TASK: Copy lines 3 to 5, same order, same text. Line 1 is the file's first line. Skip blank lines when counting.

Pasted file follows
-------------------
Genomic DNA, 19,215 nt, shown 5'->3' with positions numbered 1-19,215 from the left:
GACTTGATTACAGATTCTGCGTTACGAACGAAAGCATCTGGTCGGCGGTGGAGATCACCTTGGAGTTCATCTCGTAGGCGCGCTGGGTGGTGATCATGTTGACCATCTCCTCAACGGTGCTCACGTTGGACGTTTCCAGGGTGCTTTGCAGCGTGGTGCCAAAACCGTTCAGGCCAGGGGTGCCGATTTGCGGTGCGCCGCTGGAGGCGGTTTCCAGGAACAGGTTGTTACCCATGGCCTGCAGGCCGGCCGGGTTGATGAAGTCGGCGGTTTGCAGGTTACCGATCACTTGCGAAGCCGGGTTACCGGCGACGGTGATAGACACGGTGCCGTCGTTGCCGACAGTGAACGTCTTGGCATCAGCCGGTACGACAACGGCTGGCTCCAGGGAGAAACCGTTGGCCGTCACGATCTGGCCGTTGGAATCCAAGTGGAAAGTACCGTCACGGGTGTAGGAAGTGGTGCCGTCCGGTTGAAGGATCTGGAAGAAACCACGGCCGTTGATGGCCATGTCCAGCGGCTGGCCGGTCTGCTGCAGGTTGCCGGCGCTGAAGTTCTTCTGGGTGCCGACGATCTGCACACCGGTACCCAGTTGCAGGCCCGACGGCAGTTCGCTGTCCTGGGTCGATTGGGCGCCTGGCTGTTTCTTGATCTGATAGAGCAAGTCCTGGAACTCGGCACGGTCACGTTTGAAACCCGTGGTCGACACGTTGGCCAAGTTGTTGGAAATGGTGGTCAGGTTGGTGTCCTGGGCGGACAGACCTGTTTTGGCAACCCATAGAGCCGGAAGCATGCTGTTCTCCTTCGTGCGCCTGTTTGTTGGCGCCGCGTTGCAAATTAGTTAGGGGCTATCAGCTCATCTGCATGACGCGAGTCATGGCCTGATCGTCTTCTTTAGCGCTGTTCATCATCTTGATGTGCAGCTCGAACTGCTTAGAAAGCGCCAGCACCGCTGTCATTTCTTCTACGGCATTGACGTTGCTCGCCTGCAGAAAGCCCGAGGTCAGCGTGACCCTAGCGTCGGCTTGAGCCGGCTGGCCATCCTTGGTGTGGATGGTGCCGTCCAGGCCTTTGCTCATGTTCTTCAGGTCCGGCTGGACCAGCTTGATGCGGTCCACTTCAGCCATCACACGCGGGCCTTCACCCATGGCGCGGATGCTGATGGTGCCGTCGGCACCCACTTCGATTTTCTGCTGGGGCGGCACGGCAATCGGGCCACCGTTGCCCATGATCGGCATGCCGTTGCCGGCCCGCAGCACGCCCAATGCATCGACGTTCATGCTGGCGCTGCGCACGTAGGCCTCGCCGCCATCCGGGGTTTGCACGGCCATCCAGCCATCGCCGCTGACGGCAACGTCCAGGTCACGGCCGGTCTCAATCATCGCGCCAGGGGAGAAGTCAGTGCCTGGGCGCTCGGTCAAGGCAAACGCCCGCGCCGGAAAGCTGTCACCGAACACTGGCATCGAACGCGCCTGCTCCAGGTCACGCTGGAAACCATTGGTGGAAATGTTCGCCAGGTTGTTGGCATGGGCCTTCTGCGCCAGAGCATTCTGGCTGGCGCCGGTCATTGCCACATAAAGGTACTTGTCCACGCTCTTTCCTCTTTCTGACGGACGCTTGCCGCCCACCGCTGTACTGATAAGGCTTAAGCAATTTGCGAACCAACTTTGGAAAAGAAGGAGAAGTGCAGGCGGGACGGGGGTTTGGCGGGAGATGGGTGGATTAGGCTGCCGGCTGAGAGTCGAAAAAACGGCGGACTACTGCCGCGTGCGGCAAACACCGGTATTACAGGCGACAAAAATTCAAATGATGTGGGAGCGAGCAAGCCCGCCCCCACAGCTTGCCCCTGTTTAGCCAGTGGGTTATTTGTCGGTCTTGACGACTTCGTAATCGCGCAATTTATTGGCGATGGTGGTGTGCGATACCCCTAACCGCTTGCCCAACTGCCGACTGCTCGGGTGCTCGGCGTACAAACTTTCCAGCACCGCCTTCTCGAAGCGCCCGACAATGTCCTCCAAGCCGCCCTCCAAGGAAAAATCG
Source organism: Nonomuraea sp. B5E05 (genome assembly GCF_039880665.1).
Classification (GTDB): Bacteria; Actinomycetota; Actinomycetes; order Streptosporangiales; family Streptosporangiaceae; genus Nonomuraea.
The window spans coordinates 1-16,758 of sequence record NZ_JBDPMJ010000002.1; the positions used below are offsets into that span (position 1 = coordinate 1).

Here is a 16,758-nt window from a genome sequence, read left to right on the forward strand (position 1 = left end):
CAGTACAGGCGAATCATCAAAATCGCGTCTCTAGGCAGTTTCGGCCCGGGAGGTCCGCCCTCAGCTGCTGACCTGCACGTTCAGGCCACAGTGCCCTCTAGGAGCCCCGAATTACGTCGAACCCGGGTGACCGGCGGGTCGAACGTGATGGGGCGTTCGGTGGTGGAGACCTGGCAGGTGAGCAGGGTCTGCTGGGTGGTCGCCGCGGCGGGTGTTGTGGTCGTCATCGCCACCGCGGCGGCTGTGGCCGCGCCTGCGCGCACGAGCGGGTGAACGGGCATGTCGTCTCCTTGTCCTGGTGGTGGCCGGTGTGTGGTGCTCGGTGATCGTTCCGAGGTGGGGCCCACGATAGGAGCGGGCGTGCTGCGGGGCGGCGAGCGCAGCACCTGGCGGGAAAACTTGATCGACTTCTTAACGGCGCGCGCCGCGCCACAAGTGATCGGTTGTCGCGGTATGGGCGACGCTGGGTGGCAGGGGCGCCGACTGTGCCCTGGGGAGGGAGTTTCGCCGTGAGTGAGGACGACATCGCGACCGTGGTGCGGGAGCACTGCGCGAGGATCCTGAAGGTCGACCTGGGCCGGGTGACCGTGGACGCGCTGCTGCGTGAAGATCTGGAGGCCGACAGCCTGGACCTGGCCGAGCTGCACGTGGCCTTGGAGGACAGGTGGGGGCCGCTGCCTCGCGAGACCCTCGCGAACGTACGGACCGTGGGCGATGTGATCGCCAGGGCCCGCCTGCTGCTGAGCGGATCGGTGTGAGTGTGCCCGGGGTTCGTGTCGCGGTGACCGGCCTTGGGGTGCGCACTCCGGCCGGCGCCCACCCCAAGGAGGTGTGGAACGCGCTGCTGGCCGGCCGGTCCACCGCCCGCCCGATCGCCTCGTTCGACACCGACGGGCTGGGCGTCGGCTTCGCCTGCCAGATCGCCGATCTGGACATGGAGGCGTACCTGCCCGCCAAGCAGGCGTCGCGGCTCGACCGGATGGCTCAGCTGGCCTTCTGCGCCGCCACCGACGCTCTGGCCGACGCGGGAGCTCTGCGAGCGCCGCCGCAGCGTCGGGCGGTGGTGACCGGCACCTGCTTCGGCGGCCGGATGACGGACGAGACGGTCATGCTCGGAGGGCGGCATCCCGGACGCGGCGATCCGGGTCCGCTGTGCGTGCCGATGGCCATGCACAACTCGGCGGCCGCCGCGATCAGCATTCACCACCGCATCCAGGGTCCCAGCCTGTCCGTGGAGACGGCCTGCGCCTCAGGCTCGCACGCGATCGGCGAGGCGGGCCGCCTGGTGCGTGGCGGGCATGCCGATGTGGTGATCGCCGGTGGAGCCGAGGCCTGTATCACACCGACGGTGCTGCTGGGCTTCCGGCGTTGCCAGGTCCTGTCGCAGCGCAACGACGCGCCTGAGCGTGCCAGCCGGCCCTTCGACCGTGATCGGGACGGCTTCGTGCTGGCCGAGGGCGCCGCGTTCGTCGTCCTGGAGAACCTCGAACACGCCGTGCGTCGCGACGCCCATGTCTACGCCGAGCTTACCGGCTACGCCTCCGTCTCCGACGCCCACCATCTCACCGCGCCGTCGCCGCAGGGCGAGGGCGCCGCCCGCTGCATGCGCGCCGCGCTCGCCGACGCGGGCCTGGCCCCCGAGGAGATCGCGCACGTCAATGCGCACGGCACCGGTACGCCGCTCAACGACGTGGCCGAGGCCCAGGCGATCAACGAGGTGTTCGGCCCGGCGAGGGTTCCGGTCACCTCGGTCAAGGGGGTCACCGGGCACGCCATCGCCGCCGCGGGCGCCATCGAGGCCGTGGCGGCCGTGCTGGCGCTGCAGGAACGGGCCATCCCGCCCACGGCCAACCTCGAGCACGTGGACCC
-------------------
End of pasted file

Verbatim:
Source organism: Nonomuraea sp. B5E05 (genome assembly GCF_039880665.1).
Classification (GTDB): Bacteria; Actinomycetota; Actinomycetes; order Streptosporangiales; family Streptosporangiaceae; genus Nonomuraea.
The window spans coordinates 1-16,758 of sequence record NZ_JBDPMJ010000002.1; the positions used below are offsets into that span (position 1 = coordinate 1).